Gender discrimination happens when an employer treats an employee or job applicant differently than other employees or applicants solely on the basis of their gender or gender identity. This kind of discriminatory treatment is unlawful in all aspects of the employment relationship, from hiring, interviewing, salaries, benefits, leave, promotions, terminations and layoffs. There are a patchwork of state and federal laws in place that protect both men and women from this type of discrimination.
Gender discrimination is a civil rights violation, and it is prohibited by Title VII of the Civil Rights Act of 1964. The law protects employees from discrimination on the basis of gender and gender-related conditions including pregnancy, childbirth, and breastfeeding. The Act also prohibits sexual harassment in the workplace.
Sexual harassment is any unwanted sexual advance or verbal or physical conduct of a sexual nature that impacts the victim in their workplace. There are two primary types of sexual harassment.
Quid pro quo sexual harassment happens when a manager or supervisor takes advantage of their position of authority, even if it is only implied that their advances will result in some favorable aspect of the supervised individual’s employment status.
The other main type of sexual harassment is called a hostile work environment. This is when the nature of the work environment and culture intimidates an employee in such a way that he or she feels uncomfortable at the office or is unable to perform their job duties.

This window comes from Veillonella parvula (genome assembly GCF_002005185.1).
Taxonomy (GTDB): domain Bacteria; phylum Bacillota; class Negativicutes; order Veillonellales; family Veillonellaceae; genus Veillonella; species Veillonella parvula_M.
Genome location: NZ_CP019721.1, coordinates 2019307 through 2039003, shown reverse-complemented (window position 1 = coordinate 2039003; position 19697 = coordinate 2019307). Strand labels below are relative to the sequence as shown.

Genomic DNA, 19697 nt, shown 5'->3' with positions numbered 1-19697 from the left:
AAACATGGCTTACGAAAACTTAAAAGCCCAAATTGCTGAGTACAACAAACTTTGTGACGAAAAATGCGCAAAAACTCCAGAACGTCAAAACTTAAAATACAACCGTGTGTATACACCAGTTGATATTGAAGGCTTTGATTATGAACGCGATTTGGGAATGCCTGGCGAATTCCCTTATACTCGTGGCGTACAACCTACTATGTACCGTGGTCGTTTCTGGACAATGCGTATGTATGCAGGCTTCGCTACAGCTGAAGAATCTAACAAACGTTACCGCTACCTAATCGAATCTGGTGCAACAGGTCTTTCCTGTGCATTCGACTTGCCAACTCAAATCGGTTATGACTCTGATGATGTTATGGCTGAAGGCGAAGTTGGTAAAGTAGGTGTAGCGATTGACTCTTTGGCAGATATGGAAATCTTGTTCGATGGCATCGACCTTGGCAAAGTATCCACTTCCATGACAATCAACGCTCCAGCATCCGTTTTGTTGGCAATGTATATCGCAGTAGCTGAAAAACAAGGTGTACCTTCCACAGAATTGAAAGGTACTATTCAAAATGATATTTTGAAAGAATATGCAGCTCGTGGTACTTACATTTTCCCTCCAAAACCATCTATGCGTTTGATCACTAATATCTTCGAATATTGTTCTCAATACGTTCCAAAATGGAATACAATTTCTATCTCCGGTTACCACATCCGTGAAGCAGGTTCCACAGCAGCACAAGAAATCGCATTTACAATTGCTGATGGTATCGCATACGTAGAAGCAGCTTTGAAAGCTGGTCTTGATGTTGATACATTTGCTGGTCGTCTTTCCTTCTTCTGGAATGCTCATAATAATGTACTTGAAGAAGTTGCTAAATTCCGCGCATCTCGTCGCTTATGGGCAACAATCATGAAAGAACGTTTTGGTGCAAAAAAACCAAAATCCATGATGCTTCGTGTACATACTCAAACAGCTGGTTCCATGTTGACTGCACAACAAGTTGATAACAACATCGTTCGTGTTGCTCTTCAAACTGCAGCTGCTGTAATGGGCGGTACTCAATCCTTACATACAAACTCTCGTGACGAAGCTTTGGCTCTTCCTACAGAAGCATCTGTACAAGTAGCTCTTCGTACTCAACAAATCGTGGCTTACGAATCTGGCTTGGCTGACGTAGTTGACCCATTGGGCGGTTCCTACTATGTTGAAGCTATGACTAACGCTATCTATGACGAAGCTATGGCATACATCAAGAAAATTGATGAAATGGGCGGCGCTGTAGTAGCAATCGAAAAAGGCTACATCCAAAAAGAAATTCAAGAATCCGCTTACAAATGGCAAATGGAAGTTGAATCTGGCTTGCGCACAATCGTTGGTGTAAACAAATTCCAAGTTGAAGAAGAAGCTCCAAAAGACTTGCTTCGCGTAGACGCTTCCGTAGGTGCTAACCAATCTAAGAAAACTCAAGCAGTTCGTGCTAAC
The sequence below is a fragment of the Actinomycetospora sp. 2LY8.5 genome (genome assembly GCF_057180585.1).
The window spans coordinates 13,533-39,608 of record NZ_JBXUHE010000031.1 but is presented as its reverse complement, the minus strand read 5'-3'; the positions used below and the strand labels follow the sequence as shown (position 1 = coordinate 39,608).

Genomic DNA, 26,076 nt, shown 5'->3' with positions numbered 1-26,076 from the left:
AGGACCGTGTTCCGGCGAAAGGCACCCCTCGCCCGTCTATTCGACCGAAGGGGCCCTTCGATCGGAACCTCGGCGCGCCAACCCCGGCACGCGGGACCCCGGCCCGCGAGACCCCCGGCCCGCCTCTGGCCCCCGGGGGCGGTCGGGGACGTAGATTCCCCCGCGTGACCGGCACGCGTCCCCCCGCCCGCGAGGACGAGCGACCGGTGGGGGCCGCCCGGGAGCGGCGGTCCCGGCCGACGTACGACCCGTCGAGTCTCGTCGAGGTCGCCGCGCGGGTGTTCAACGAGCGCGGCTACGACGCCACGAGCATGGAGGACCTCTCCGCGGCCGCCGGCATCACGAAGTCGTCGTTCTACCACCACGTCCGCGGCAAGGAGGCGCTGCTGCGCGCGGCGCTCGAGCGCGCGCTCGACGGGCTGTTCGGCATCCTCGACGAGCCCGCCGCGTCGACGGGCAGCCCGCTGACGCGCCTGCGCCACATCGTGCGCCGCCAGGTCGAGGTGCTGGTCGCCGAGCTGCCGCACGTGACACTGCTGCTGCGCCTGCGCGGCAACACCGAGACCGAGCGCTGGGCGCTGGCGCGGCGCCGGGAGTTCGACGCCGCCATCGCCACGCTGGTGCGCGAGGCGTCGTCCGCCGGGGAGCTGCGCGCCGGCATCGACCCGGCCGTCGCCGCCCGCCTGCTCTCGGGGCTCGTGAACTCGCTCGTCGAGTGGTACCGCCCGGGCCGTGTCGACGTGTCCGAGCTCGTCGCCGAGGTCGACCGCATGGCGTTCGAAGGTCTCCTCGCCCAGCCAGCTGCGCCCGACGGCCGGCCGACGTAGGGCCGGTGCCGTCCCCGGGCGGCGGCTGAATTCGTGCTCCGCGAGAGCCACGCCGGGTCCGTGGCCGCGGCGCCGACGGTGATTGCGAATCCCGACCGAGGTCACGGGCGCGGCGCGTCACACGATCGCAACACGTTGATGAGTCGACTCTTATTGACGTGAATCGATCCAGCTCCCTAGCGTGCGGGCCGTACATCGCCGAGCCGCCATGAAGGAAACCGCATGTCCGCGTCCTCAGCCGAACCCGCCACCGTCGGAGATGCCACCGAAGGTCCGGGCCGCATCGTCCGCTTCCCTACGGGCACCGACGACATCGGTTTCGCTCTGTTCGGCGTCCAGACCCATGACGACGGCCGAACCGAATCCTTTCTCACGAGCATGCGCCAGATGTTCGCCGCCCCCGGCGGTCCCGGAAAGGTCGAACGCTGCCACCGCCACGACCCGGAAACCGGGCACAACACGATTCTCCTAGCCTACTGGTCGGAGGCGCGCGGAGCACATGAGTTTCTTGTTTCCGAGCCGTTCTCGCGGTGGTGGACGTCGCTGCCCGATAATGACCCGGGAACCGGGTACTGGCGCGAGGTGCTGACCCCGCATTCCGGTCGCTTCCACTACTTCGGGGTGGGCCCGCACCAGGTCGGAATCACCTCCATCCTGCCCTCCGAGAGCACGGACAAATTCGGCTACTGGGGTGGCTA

A number of other federal laws are in place to protect people from gender discrimination, including:
The New Jersey Law Against Discrimination (NJLAD) is one of the strongest state anti-discrimination laws in the United States. This law protects all employees working in the state from discrimination on the basis of gender, family status, marital status, pregnancy status, sexual orientation, domestic partnership status, civil union status, and more.
There are certain steps anyone can take to preserve their right to equal treatment in the workplace. First, one should consider confronting the person who is mistreating them. By putting the wrongdoer on notice, you may be able to stop the unwanted conduct without further trouble. If the situation does not improve, make an internal complaint to your Human Resources department. If the company does not ensure that your problem is resolved, the next step is to file a discrimination or harassment complaint with the federal Equal Employment Opportunity Commission (EEOC) or analogous state agency.
It is critical that one files a charge with the EEOC before filing a lawsuit; this is referred to as “exhausting” your administrative remedies. If the agency issues a “right to sue” letter, then you can proceed with filing a lawsuit. Because every situation is unique, it is important to speak to an experienced Princeton employment lawyer for advice and legal counsel. Having a skilled employment discrimination lawyer on your side will ensure you meet all the legally required timelines in order to achieve the best possible outcome for your case.
To speak to an experienced Princeton employment lawyer at the Law Offices of Thaddeus P. Mikulski Jr about gender discrimination and protections afforded by state and federal laws, call us today at 609-303-0222 to schedule a confidential consultation or contact us online.
With offices located in Pennington, New Jersey, and Fairless Hills, Pennsylvania, we represent clients throughout the area, including those in Burlington County, Hunterdon County, Mercer County, Middlesex County, Monmouth County, and Somerset County.